Walking home from school, Harper used to pause in front of an instrument shop and gaze into the window. He didn't know what the gold-tinged horns were, but they captured his imagination. One, the trumpet, only had three valves. The one that held more mystique was the curved one with many more accoutrements. "I wanted to play that. What I wanted for Christmas from that time on was a saxophone," laughs Harper. "And a horse... No, I didn't get the horse."
When he got his hands on the sax, Harper taught himself. He would listen to records with an uncle who was a fan. Again, there was a vocal aspect. "He loved to put the words in solos and things like that," says Harper. "I learned a lot of that jazz stuff and concepts from starting with him at a very young age. I learned to hear really well at that age. I was playing stuff by Sonny Rollins
, Horace Silver
and finally John Coltrane
... One of the strongest guys to start with was Sonny Rollins. Then Kenny Dorham
with Max Roach and with Horace Silver. Then Coltrane. I was in good company."
As he progressed, Harper was playing the blues and working and making money at the age of 16. Jamming in high school made him better and better. But he knew it was a long road. "There was a terror down there by the name of Don Wilkerson," he recalls. "He did a record called 'Texas Tornado' or something [Texas Twister
, Riverside, 1960]. Everybody was afraid to sit in with him. But I was only in high school I heard him and my goodness. A whirlwind."
"But the time I got to college I met James Clay
}," he says. Clay was a hot tenor player who, during his unsung career had some good records, but also recorded with the likes of Don Cherry
and Wes Montgomery
, played with Ray Charles
, Billy Higgins
, Red Mitchell
and others. "That was my mentor, along with Richard Lily in Houston, whose wife was my drama instructor. For a while I thought I was going to sing and act. Pretty soon I got more into the horn."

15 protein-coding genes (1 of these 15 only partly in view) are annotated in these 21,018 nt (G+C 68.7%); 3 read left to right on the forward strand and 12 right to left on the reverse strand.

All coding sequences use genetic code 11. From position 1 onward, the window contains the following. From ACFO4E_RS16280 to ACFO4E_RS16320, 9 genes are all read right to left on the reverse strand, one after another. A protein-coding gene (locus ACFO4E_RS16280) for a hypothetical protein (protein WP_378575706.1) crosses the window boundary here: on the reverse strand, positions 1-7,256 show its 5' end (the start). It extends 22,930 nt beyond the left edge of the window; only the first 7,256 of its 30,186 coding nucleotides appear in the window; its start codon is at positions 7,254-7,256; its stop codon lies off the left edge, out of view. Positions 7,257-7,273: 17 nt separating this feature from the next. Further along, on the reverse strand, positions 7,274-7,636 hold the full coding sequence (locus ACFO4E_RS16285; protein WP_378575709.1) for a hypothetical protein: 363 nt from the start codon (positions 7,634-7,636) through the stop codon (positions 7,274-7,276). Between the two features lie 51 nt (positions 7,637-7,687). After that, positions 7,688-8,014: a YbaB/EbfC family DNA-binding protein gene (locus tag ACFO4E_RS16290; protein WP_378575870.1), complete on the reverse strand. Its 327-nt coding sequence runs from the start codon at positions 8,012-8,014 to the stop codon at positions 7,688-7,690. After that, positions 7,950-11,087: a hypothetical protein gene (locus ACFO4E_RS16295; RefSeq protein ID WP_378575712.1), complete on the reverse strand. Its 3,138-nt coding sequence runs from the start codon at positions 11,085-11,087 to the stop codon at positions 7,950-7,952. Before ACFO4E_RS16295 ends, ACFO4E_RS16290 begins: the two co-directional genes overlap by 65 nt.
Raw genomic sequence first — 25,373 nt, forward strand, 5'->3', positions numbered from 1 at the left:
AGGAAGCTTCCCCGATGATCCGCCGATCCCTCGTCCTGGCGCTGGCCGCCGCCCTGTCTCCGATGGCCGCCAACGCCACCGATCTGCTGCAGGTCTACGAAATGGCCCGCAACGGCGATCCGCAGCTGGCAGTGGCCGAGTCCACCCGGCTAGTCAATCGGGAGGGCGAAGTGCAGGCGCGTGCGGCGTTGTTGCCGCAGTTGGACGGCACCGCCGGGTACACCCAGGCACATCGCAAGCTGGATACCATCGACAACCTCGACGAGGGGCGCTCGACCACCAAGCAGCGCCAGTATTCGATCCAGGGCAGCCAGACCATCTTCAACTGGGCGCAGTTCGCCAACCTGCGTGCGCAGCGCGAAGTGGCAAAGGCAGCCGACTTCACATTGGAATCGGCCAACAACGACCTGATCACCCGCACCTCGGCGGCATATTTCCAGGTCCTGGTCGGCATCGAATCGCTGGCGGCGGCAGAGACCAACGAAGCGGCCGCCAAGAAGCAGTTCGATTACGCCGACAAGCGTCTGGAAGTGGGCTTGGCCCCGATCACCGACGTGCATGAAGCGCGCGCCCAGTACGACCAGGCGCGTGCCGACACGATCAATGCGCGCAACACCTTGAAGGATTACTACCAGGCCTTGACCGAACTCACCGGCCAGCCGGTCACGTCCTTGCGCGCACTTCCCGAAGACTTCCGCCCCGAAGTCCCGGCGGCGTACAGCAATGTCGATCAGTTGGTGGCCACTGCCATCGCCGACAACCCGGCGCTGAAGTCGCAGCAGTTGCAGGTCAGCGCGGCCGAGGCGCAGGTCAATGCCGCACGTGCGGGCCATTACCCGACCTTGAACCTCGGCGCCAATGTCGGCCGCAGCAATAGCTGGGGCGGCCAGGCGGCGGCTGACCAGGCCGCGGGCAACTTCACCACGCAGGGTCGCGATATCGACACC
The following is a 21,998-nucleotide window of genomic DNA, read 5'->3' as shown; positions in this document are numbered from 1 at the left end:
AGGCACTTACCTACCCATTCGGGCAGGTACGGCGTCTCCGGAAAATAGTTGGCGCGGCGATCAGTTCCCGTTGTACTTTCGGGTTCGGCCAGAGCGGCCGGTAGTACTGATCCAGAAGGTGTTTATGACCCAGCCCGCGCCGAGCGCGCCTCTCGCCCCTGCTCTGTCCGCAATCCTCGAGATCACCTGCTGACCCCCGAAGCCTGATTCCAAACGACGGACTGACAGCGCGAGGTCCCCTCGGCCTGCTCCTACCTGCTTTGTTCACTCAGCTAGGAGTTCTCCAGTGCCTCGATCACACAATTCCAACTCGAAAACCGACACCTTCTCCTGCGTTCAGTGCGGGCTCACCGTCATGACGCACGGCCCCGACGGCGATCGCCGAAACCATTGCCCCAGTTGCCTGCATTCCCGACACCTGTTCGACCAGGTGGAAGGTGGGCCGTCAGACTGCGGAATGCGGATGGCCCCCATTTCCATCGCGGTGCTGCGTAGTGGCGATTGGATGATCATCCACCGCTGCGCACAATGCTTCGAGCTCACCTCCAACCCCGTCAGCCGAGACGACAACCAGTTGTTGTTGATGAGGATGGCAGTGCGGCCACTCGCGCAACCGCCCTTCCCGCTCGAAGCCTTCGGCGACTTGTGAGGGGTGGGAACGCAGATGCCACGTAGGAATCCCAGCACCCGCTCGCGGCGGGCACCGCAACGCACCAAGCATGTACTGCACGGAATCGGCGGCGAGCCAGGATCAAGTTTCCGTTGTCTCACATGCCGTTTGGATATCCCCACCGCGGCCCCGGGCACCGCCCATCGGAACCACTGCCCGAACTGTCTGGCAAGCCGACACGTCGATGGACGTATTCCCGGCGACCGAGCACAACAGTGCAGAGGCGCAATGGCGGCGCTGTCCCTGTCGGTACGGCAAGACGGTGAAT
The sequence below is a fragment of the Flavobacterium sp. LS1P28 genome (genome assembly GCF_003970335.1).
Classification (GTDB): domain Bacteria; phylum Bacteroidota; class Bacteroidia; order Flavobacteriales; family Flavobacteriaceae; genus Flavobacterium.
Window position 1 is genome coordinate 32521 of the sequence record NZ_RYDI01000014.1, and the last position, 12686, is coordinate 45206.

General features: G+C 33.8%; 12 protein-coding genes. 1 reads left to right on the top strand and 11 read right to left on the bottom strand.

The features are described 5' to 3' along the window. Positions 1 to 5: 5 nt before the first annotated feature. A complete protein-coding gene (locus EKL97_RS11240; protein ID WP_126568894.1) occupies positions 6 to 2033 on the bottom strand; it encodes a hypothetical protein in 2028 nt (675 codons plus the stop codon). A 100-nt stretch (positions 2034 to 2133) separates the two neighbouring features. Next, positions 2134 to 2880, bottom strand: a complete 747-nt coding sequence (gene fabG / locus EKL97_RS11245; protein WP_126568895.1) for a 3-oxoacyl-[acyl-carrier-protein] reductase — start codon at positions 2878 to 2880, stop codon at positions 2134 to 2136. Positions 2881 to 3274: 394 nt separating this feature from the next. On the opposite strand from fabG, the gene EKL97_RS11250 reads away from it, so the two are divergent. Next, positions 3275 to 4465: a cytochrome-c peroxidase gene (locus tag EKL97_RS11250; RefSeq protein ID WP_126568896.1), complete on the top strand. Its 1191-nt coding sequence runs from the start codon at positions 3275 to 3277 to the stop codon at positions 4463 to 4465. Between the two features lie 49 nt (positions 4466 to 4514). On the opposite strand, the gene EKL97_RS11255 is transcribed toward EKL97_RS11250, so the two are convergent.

After high school, a friend told him about the outstanding music program at North Texas State University and Harper was game to give it a try.
"But when I got there, things were still segregated. There were 10,000 students and 100 blacks at the time. So the living quarters, dorms, were not open to black guys. The ladies had started integrating the dorms. While I was there, we went through all the demonstrations, sitting in and all that stuff. They finally moved us into apartments on the campus," says Harper.
And there were times of trouble.
"There was a Confederate fraternity. Whew. I remember. A lot of times, friends of mine would get beat up when they'd come from Dallas
late at night. We went through that stuff," he recalls. But such was his focus, his persistence, that he did not let the distractions interfere with his studies. "I was totally into the music. So the other stuff was happening. It was going to happen. So let's get to it [the music]. Although I remember one night sleeping and a big bright light was all around the apartment. I came out to the door and there was a cross burning across the street... Yeah. I didn't forget that place. It had good and bad."
He says the musicians at the school were cool. Many were from the north and some of them had already played in big bands like Woody Herman
and Stan Kenton
. Harper played in the school's big band and flourished, earning his degree. "Then I was playing professionally in Dallas with James Clay and some guys. I decided one day, it's time to get to New York. That was the place I was aiming for without realizing it. Everybody I was listening to was from New York. The records from Blue Note, RCA. All those companies were in New York. I wasn't interested in recording. I just had to get to New York to be around that music. That was my main thing. That was the goal. Then after a while, I was all over the world. Hardly in New York."
He got there in 1966 and found the going rough at first.
"When I first got to New York, it seemed like something really bad happened, then something really good. The first thing that happened is I borrowed $100 from a friend to get to New York. I just had $100, and I stayed in a hotel the first night. That took almost all the money. I had a little money left over and I put it in my [sax] case. I'm looking for another place that's cheaper. I happened to accidentally drive by Third Avenue and Eighth Street and saw that Thelonious Monk
was playing there," says the saxman/raconteur. "I had to go check him out, just for a little while. When I came out, I saw McCoy Tyner
was playing right across the street. I ran across the street to see him. I saw Cedar Walton
in there. I got to hear McCoy and ran back downstairs to check the car and all my stuff was gone. My second night in New York."